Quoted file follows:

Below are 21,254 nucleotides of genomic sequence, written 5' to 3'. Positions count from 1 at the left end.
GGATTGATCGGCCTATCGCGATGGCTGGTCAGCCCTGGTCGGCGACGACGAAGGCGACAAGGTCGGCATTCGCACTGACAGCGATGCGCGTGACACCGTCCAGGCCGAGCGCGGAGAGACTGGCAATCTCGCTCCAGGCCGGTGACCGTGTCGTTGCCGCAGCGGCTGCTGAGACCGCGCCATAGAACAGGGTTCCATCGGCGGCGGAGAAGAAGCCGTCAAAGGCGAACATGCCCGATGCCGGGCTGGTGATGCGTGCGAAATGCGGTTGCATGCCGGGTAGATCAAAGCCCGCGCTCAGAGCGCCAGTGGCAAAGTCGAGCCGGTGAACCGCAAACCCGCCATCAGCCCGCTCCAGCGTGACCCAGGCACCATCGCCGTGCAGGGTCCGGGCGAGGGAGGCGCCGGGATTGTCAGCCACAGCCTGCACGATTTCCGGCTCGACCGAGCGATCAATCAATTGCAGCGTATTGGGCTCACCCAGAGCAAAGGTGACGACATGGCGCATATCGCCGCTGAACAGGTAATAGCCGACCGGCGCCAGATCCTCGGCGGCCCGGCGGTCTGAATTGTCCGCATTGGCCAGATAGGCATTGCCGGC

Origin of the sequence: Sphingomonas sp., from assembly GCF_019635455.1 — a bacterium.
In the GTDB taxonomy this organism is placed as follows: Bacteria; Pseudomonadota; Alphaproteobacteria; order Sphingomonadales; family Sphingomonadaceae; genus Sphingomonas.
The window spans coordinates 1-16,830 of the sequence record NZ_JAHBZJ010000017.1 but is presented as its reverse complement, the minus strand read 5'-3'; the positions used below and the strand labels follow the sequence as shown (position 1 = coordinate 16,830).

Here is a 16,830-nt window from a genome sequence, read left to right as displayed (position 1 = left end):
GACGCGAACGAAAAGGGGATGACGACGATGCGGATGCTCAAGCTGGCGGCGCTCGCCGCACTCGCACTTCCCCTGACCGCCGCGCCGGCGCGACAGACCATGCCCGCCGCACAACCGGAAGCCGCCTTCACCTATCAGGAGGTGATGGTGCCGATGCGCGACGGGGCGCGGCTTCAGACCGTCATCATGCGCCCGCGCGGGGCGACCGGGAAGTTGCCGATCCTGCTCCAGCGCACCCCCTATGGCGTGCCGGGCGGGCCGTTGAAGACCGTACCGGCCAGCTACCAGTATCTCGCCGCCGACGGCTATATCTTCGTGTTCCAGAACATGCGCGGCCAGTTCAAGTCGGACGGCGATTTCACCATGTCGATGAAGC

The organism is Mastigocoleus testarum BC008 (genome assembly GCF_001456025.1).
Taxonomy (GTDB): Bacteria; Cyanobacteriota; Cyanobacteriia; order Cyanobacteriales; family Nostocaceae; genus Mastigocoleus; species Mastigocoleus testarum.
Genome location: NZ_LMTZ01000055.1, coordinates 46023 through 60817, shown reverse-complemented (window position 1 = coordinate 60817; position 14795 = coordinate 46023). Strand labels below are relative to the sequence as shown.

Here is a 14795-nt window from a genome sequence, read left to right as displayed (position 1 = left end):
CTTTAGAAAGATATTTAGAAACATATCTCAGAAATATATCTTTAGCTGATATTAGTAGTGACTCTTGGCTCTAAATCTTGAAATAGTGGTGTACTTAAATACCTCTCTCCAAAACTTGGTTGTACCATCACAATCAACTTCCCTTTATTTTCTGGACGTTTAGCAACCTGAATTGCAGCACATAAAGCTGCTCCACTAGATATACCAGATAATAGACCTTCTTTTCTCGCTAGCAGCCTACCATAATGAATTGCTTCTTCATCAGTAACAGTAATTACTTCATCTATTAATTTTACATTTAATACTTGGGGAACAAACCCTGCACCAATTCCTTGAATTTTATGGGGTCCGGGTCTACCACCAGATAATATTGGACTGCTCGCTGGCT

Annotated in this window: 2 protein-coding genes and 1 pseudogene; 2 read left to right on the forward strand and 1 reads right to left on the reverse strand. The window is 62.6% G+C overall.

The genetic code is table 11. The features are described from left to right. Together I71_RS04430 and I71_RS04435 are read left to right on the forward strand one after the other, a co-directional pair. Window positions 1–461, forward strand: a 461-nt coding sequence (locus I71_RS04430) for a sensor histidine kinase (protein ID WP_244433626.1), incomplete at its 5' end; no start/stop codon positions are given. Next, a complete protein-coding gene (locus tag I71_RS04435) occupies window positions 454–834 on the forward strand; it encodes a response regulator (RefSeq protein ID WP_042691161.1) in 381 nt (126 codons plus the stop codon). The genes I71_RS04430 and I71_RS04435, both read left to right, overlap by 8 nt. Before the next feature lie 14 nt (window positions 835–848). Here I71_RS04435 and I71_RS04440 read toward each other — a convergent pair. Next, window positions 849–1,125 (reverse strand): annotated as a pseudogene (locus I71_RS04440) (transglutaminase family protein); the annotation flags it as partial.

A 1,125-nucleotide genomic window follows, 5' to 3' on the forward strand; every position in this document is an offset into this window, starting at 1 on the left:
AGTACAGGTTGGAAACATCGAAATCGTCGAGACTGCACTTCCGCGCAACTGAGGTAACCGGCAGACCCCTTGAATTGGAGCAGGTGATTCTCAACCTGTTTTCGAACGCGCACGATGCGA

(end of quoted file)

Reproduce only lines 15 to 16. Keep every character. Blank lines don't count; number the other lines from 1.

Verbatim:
A 1,125-nucleotide genomic window follows, 5' to 3' on the forward strand; every position in this document is an offset into this window, starting at 1 on the left:
AGTACAGGTTGGAAACATCGAAATCGTCGAGACTGCACTTCCGCGCAACTGAGGTAACCGGCAGACCCCTTGAATTGGAGCAGGTGATTCTCAACCTGTTTTCGAACGCGCACGATGCGA